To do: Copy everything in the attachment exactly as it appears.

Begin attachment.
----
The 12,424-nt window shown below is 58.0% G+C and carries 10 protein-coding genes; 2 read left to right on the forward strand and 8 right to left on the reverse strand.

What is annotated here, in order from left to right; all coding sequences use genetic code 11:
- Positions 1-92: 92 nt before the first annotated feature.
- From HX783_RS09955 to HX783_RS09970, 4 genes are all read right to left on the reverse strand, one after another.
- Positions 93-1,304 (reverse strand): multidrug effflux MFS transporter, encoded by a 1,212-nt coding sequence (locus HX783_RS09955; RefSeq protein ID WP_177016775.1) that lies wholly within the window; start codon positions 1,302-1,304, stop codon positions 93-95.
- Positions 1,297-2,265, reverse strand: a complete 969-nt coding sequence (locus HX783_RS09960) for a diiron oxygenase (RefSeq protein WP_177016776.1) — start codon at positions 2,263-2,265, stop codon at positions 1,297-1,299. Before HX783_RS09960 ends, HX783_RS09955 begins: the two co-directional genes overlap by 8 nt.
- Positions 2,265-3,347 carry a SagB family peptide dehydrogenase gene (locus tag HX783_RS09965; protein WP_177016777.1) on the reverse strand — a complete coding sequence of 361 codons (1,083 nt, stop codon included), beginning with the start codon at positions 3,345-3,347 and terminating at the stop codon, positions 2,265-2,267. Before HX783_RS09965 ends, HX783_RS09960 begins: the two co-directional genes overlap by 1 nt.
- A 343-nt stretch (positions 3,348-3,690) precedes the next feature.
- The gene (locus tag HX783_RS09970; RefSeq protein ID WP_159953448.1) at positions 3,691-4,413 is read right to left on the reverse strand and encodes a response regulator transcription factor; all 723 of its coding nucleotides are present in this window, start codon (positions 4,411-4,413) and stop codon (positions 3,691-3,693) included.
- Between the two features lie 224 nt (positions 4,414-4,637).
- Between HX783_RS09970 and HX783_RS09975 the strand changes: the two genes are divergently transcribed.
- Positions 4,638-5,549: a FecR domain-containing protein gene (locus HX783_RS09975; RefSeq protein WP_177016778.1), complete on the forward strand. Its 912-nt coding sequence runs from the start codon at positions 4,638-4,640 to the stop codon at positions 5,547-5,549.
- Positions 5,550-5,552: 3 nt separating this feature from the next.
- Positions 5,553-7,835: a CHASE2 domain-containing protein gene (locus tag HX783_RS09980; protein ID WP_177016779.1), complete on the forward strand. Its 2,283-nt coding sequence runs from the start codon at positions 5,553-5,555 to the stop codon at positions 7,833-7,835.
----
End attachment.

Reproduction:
The 12,424-nt window shown below is 58.0% G+C and carries 10 protein-coding genes; 2 read left to right on the forward strand and 8 right to left on the reverse strand.

What is annotated here, in order from left to right; all coding sequences use genetic code 11:
- Positions 1-92: 92 nt before the first annotated feature.
- From HX783_RS09955 to HX783_RS09970, 4 genes are all read right to left on the reverse strand, one after another.
- Positions 93-1,304 (reverse strand): multidrug effflux MFS transporter, encoded by a 1,212-nt coding sequence (locus HX783_RS09955; RefSeq protein ID WP_177016775.1) that lies wholly within the window; start codon positions 1,302-1,304, stop codon positions 93-95.
- Positions 1,297-2,265, reverse strand: a complete 969-nt coding sequence (locus HX783_RS09960) for a diiron oxygenase (RefSeq protein WP_177016776.1) — start codon at positions 2,263-2,265, stop codon at positions 1,297-1,299. Before HX783_RS09960 ends, HX783_RS09955 begins: the two co-directional genes overlap by 8 nt.
- Positions 2,265-3,347 carry a SagB family peptide dehydrogenase gene (locus tag HX783_RS09965; protein WP_177016777.1) on the reverse strand — a complete coding sequence of 361 codons (1,083 nt, stop codon included), beginning with the start codon at positions 3,345-3,347 and terminating at the stop codon, positions 2,265-2,267. Before HX783_RS09965 ends, HX783_RS09960 begins: the two co-directional genes overlap by 1 nt.
- A 343-nt stretch (positions 3,348-3,690) precedes the next feature.
- The gene (locus tag HX783_RS09970; RefSeq protein ID WP_159953448.1) at positions 3,691-4,413 is read right to left on the reverse strand and encodes a response regulator transcription factor; all 723 of its coding nucleotides are present in this window, start codon (positions 4,411-4,413) and stop codon (positions 3,691-3,693) included.
- Between the two features lie 224 nt (positions 4,414-4,637).
- Between HX783_RS09970 and HX783_RS09975 the strand changes: the two genes are divergently transcribed.
- Positions 4,638-5,549: a FecR domain-containing protein gene (locus HX783_RS09975; RefSeq protein WP_177016778.1), complete on the forward strand. Its 912-nt coding sequence runs from the start codon at positions 4,638-4,640 to the stop codon at positions 5,547-5,549.
- Positions 5,550-5,552: 3 nt separating this feature from the next.
- Positions 5,553-7,835: a CHASE2 domain-containing protein gene (locus tag HX783_RS09980; protein ID WP_177016779.1), complete on the forward strand. Its 2,283-nt coding sequence runs from the start codon at positions 5,553-5,555 to the stop codon at positions 7,833-7,835.